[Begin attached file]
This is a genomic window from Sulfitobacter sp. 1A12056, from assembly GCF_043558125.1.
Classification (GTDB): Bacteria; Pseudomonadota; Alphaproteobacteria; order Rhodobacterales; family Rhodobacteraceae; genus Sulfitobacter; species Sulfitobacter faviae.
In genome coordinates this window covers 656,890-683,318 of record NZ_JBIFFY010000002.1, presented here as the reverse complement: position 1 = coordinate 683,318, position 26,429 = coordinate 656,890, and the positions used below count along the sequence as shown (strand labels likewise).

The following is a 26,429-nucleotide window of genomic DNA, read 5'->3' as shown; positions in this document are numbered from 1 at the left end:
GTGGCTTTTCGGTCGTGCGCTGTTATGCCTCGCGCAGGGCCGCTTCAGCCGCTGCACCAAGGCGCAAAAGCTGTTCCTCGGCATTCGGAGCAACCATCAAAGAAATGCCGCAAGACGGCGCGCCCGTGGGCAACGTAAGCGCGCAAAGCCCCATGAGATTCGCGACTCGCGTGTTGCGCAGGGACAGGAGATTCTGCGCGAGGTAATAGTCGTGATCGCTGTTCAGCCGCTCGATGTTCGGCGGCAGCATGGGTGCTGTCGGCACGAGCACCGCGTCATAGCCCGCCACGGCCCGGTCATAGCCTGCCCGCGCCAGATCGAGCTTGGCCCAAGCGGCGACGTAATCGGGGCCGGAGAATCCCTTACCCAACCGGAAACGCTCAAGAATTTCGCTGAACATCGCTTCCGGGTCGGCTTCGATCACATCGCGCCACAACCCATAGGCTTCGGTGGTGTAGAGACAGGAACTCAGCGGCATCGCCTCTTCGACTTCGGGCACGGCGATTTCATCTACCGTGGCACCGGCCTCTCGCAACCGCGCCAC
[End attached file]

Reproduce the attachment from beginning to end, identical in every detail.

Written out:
This is a genomic window from Sulfitobacter sp. 1A12056, from assembly GCF_043558125.1.
Classification (GTDB): Bacteria; Pseudomonadota; Alphaproteobacteria; order Rhodobacterales; family Rhodobacteraceae; genus Sulfitobacter; species Sulfitobacter faviae.
In genome coordinates this window covers 656,890-683,318 of record NZ_JBIFFY010000002.1, presented here as the reverse complement: position 1 = coordinate 683,318, position 26,429 = coordinate 656,890, and the positions used below count along the sequence as shown (strand labels likewise).

The following is a 26,429-nucleotide window of genomic DNA, read 5'->3' as shown; positions in this document are numbered from 1 at the left end:
GTGGCTTTTCGGTCGTGCGCTGTTATGCCTCGCGCAGGGCCGCTTCAGCCGCTGCACCAAGGCGCAAAAGCTGTTCCTCGGCATTCGGAGCAACCATCAAAGAAATGCCGCAAGACGGCGCGCCCGTGGGCAACGTAAGCGCGCAAAGCCCCATGAGATTCGCGACTCGCGTGTTGCGCAGGGACAGGAGATTCTGCGCGAGGTAATAGTCGTGATCGCTGTTCAGCCGCTCGATGTTCGGCGGCAGCATGGGTGCTGTCGGCACGAGCACCGCGTCATAGCCCGCCACGGCCCGGTCATAGCCTGCCCGCGCCAGATCGAGCTTGGCCCAAGCGGCGACGTAATCGGGGCCGGAGAATCCCTTACCCAACCGGAAACGCTCAAGAATTTCGCTGAACATCGCTTCCGGGTCGGCTTCGATCACATCGCGCCACAACCCATAGGCTTCGGTGGTGTAGAGACAGGAACTCAGCGGCATCGCCTCTTCGACTTCGGGCACGGCGATTTCATCTACCGTGGCACCGGCCTCTCGCAACCGCGCCAC